Apparently, Cartier-Bresson showed up at the boy's 50th birthday party; they had kept in touch over the years. When he opened the door, Cartier-Bresson stood there cradling a magnum of wine in each arm.
4. “Barcelona, 1933” is plate 151. It shows an elderly woman walking past a mural on a long wall on which there is painted the rear view of a male and female figure. The female is holding aloft a furled parasol or umbrella in her right hand.. The walking woman holds a handbag in her left hand. Her right hand is held up to the right side of her head as if she has been struck. Again, perfect juxtaposition and spontaneity. Sold by Sotheby's London in 2007 for £12000. I like it but not that much.
5. The last image is plate 3 in the book and shows a man sitting on the curb in an alley, apparently talking to a cat. It is entitled “Downtown, New York, 1947”. The buildings soar above the seated figure and passing pedestrians can be seen two blocks down. To me, this signifies isolation, solitude, maybe loneliness in a city.

Further Reading, Colin O'Brien and Vivian Maier
Both of these photographers are of the film and (mostly) black and white era of photography. As I grew up in this era (post war 50s and 60s) for me they have a nostalgic quality as well as being a social documentary.

Colin O’Brien has a particular resonance being British. Although he started making photographs a year before I was born, I can recognise a lot in his photographs. I too started making contact prints from a Kodak Brownie in a frame with a kit I was given as a present at the age of 14. (Remember Johnsons of Hendon?) Unfortunately it was to be another 40 years before I got into a proper darkroom and made enlargements from my negatives. I liked the everyday life patterns of his pictures, almost unremarkable subjects at the time but now as a historical record, they take on a new significance. There are similar subjects in our family albums, relatives and events of the past. Not as skilfully photographed but valuable as a record none the less.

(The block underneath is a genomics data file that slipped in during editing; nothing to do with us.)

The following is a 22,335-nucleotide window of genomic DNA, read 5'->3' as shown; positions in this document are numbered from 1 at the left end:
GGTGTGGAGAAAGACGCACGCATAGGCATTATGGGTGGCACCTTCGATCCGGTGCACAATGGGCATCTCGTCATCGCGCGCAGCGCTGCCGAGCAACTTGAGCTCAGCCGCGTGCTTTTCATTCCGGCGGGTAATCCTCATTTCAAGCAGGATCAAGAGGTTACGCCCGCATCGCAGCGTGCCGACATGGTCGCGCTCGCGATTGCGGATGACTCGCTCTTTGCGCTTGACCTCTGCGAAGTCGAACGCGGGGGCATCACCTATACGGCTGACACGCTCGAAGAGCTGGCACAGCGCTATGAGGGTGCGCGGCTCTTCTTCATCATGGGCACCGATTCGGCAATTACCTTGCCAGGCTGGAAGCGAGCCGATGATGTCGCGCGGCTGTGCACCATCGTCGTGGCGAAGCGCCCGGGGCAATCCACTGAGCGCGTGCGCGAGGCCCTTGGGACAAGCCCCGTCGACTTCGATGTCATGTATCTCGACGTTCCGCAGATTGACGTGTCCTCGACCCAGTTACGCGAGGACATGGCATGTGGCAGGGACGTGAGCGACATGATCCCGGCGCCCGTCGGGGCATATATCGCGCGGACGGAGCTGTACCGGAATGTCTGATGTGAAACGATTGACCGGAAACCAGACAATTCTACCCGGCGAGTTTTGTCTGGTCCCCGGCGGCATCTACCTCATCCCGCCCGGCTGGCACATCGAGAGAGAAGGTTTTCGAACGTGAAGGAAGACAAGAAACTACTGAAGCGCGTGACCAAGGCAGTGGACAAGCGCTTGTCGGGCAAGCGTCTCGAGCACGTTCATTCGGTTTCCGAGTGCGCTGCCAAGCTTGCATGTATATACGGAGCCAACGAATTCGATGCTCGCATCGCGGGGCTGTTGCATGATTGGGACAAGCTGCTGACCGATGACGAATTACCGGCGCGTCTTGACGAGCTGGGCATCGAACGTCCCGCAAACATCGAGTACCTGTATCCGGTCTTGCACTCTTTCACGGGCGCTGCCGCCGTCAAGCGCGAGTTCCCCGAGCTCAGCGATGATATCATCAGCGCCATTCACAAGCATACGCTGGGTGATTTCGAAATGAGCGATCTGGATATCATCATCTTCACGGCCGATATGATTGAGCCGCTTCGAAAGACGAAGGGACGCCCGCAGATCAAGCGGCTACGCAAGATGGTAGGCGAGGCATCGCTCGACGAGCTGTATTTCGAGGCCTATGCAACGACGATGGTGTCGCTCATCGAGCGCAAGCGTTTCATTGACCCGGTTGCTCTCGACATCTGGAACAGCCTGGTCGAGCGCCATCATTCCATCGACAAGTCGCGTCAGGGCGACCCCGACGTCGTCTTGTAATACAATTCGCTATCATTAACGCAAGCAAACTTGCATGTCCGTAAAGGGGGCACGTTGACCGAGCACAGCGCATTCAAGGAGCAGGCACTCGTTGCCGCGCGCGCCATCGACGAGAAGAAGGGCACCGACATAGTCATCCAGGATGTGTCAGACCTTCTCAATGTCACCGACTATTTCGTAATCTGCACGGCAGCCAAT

I first heard a about Vivian Maier in a documentary film (probably on YouTube, from a link on the OCA Student Forums). Being American and photographing in New York and Chicago makes her subjects seem vaguely exotic. I’ve never been to either place in reality but we all have the Hollywood/Newsreel version of the United States in our heads. What Maier’s images show to me is that at the same time as Colin O’Brien was photographing in London, life was being lived by ordinary working people across the Atlantic in New York and Chicago. The Americans may have appeared more affluent but Maier’s photos also hint that life was not a bed of roses for everyone.

I think street photography is a marvellous genre but I don’t think could ever succeed at it. I can do the candid shots, either by taking pot luck with framing and looking away from the subject while pressing the shutter, or hiding away with a long lens. However, I think the best shots are those in which the subject has engaged with the photographer and you can see a response in their eyes. Either contempt, compliance or indifference. I would have trouble coping with the contempt. I’ve watched a videos of Bruce Guilden and Joel Meyerowitz working in New York. My skin is not that thick!